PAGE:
Another scholar of the period, Nathaniel William Taylor, contributed largely to the development of theology and founded a school of thought known as New Haven Theology; it is sometimes referred to as Taylorism. Taylor established the Theological Department at Yale University and authored many works on Christianity; particularly, on Protestantism. In one of his lectures, Taylor (1859) says, “Instead, however, of relying wholly on on, or even partially on their [intelligent voluntary beings’] own wisdom or judgment…they may rely partially or even wholly on the decision of superior wisdom and superior goodness” (p. 11). Concerning the context of the saying, the author discusses the moral government of God, and he suggests that, instead of making decisions based on the considerations of his or her well-being, a person can rely on the superior will of God. The context shows that, unlike Eddy, Taylor believed that superior wisdom is unlikely to be understood by humans but can be followed by them.
Two different understandings of divine wisdom in the Age of Progress correspond to different visions in the previous periods. However, what is unique in a way is the suggestion that divine wisdom can be comprehended through certain spiritual practices. Also, what was new about the period is the attempt to reconcile religion with science. In the Age of Reason, scholars tried to explain religious concepts rationally, but those were strictly philosophical attempts, and until the Modern Age, no scholars tried to combine religion and scientific knowledge about nature and the way the human organism works.
It is evident from the quotes above that the concept of wisdom in the writings of Christian scholars is complex and may refer to different things. In the Early Church Period, influential scholars identified wisdom with faith and thought that is wise for a person meant following the teachings of Jesus Christ. During later periods, this understanding was observed, too; particularly, during the Middle Ages, St. Francis of Assisi claimed that Jesus Christ was the embodiment of divine wisdom. However, during the Reformation, Christian scholars—and Martin Luther himself—distinguished between godliness and wisdom. It suggests that, for some later writers, acting wisely and being devoted to God were not identical behaviors. Nonetheless, the vision of early Christians was preserved until recent periods of the history of Christianity.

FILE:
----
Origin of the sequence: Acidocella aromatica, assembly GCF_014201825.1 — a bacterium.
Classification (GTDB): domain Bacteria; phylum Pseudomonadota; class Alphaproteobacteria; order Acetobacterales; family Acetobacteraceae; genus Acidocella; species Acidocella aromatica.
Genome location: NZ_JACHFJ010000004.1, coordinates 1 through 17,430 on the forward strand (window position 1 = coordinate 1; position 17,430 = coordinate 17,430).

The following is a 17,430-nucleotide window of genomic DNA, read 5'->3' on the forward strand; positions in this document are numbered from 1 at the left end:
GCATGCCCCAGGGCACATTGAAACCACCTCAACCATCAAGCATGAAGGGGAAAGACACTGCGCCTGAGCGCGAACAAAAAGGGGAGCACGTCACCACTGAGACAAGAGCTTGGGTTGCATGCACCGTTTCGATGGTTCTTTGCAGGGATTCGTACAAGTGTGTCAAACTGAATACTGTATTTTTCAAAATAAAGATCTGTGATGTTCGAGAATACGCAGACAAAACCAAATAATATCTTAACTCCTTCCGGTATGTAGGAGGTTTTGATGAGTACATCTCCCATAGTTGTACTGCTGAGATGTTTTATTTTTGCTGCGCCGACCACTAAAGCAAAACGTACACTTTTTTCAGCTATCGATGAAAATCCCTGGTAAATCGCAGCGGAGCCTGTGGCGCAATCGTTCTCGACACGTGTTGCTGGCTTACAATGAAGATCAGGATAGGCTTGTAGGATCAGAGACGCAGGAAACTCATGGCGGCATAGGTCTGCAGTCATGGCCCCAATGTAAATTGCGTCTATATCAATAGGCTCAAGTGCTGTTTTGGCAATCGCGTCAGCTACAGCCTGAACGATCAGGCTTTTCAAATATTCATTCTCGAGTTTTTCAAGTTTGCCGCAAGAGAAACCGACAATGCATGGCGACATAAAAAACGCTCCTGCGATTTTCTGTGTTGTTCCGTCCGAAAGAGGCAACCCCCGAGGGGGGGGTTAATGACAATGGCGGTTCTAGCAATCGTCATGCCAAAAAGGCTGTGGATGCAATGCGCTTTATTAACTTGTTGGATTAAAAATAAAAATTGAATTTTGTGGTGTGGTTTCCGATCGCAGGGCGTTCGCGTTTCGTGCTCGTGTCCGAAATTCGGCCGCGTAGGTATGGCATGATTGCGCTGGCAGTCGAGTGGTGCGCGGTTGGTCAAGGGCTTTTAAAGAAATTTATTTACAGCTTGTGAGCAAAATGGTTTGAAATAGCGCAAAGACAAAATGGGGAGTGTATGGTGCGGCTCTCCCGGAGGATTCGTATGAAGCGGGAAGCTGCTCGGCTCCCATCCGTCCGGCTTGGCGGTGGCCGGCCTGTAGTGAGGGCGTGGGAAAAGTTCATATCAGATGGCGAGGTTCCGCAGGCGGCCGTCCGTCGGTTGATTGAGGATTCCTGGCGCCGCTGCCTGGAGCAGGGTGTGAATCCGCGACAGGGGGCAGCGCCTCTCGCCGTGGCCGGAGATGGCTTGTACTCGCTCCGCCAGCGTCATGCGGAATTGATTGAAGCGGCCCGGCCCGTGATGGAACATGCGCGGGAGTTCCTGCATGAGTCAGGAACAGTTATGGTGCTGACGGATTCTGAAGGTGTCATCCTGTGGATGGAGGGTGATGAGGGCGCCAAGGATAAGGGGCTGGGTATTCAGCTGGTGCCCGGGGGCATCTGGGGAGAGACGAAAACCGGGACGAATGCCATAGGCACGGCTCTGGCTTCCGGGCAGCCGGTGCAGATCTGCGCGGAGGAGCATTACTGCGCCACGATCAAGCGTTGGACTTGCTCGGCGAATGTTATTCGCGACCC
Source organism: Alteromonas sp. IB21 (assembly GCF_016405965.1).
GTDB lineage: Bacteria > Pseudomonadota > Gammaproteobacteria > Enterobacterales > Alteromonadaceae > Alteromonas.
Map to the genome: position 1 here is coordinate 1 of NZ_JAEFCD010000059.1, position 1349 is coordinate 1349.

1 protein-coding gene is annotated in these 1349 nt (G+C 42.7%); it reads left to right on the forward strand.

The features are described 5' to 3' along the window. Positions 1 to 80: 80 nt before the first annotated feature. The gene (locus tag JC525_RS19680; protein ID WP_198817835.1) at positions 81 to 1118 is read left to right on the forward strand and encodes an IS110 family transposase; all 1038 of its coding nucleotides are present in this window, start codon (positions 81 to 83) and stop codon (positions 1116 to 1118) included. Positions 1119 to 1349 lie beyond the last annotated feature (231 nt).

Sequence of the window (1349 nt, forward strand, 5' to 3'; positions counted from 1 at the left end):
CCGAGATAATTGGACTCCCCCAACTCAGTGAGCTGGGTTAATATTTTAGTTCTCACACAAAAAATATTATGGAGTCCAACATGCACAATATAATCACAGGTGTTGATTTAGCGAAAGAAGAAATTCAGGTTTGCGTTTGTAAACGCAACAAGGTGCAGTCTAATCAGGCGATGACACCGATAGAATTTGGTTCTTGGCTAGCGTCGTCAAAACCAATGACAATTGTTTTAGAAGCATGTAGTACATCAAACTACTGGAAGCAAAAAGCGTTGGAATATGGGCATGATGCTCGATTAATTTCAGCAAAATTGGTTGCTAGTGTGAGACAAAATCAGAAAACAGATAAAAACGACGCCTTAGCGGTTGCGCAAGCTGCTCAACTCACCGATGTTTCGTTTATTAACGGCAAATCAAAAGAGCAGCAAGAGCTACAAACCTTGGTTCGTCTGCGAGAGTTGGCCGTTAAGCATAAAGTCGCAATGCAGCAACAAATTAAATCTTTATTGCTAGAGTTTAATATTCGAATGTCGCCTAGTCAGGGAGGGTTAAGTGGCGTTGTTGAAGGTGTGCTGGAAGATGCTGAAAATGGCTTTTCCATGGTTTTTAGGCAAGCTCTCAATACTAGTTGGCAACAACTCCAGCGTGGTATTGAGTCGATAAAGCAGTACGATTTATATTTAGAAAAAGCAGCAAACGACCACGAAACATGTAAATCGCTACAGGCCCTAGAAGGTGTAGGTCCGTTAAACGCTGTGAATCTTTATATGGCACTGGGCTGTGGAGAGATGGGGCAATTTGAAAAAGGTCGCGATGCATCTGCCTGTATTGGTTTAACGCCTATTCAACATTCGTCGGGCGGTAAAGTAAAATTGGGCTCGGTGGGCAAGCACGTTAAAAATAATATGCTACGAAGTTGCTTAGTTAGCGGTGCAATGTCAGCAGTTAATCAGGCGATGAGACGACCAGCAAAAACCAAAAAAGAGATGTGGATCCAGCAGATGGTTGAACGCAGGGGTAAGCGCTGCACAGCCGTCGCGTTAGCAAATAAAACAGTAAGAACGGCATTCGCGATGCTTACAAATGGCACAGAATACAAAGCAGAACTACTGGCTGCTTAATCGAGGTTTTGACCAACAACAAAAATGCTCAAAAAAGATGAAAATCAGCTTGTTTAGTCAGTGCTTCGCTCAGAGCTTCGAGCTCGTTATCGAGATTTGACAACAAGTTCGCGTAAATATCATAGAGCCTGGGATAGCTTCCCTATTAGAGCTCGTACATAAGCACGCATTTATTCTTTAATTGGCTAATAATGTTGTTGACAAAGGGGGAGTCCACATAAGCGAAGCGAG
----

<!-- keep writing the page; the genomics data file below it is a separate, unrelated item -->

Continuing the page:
Another theme observed in different periods is the differentiation between human wisdom and divine wisdom. There is the concept of revelation that was the subject of an extensive debate during the Age of Reason: while some scholars believed in the ability of people to cognize the world rationally and denied revelation (e.g. John Toland), other scholars suggested that true cognition could be achieved through revelations only (e.g. John Tillotson). Although the revelation was seen as the channel for gaining a better understanding of God, most scholars who wrote on this believed that the divine wisdom could not be comprehended fully. It was only in the Modern Period when Christian scholars who pursued reconciling religion with science suggested that “divine wisdom will then [after learning that there is no cause for grief] be understood” (Eddy, n.d., p. 386), meaning that this wisdom is not incomprehensible.
Many Christian scholars regarded the concept of wisdom outside of the context of faith and in connection with natural features and inclinations of human beings. For example, St. Thomas Aquinas discussed the notion of the habit of wisdom that is manifested in the aspiration for knowledge. During the Reformation, John Calvin studied the notion of wisdom and suggested that it consisted of two things: knowledge of God and knowledge of self, and he dedicated many pages of his book to the attempt to understand what true wisdom is.
The previous exploration of the concept of wisdom in the Bible revealed certain differences not only between the use of the concept in the Old Testament and the New Testament but even among different words used in both Testaments and translated as “wisdom.” Within two millennia of the history of Christianity, all those meanings were explored and reflected in scholars’ writings, but some meanings turned out more popular and were more widely accepted by theologians. For example, the idea of wisdom as skillfulness is almost fully absent in Christian scholars’ works; at the same time, the idea of wisdom as devotion to Christian principles in one’s everyday behaviors was shared by many scholars. Finally, writers in almost all of the periods of the Christian history agree that wisdom is something manifested in one’s actions, while in the New Testament, wisdom can be manifested in words that demonstrate a profound understanding of what things are and how they work.